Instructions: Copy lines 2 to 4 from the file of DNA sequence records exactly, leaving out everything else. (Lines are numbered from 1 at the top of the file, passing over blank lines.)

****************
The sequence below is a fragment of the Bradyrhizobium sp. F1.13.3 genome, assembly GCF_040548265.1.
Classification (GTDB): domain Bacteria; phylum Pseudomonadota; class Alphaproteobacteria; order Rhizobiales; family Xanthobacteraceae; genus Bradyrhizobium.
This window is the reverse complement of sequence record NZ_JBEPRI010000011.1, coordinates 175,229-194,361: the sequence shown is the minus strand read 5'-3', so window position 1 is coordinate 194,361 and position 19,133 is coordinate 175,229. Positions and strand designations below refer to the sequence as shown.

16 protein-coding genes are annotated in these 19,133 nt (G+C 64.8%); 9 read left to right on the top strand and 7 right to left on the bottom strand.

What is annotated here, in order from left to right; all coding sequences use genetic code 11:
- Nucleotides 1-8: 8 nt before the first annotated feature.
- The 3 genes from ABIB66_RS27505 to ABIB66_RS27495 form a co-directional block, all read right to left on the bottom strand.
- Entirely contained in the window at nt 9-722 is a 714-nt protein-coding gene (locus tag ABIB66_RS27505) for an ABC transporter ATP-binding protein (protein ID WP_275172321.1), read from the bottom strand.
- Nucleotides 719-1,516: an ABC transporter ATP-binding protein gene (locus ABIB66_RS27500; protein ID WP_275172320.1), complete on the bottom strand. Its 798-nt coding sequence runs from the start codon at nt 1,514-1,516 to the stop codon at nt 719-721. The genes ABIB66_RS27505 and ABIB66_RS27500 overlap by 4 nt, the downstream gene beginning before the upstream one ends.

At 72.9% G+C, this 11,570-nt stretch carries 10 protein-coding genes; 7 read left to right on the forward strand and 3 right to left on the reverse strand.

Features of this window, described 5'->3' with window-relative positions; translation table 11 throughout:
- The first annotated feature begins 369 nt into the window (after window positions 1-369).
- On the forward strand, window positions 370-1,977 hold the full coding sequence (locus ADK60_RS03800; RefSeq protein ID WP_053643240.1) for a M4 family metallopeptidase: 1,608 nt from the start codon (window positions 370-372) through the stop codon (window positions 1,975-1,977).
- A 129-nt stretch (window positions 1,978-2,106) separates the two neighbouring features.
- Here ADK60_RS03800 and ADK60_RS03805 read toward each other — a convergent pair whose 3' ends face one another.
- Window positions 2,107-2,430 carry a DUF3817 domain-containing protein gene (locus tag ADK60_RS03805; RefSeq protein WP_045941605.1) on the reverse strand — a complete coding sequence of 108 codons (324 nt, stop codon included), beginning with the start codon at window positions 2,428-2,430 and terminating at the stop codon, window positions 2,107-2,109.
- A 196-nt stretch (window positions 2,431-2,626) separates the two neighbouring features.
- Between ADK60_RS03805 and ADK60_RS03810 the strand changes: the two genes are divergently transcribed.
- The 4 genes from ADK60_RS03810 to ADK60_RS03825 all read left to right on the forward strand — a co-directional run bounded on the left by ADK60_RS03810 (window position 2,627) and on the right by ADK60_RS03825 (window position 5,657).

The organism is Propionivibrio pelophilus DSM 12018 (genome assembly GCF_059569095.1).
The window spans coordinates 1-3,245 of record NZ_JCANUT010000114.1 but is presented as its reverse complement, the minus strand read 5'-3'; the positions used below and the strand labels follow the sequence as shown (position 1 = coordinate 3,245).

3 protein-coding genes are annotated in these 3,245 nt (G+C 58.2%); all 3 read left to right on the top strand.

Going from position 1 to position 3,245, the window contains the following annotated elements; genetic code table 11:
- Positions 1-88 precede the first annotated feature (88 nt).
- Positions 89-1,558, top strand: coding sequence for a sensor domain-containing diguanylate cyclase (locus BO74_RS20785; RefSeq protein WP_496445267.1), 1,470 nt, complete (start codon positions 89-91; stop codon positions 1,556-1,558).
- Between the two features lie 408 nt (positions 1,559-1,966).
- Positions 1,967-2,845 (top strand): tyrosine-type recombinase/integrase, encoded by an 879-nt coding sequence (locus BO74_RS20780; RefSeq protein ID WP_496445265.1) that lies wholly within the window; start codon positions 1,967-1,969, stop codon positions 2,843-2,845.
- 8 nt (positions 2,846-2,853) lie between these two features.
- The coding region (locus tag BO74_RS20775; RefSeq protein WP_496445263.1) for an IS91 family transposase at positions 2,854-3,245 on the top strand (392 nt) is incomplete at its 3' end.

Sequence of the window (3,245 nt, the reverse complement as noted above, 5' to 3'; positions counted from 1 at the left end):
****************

Classification (GTDB): domain Bacteria; phylum Pseudomonadota; class Alphaproteobacteria; order Rhizobiales; family Xanthobacteraceae; genus Bradyrhizobium.
This window is the reverse complement of sequence record NZ_JBEPRI010000011.1, coordinates 175,229-194,361: the sequence shown is the minus strand read 5'-3', so window position 1 is coordinate 194,361 and position 19,133 is coordinate 175,229. Positions and strand designations below refer to the sequence as shown.

16 protein-coding genes are annotated in these 19,133 nt (G+C 64.8%); 9 read left to right on the top strand and 7 right to left on the bottom strand.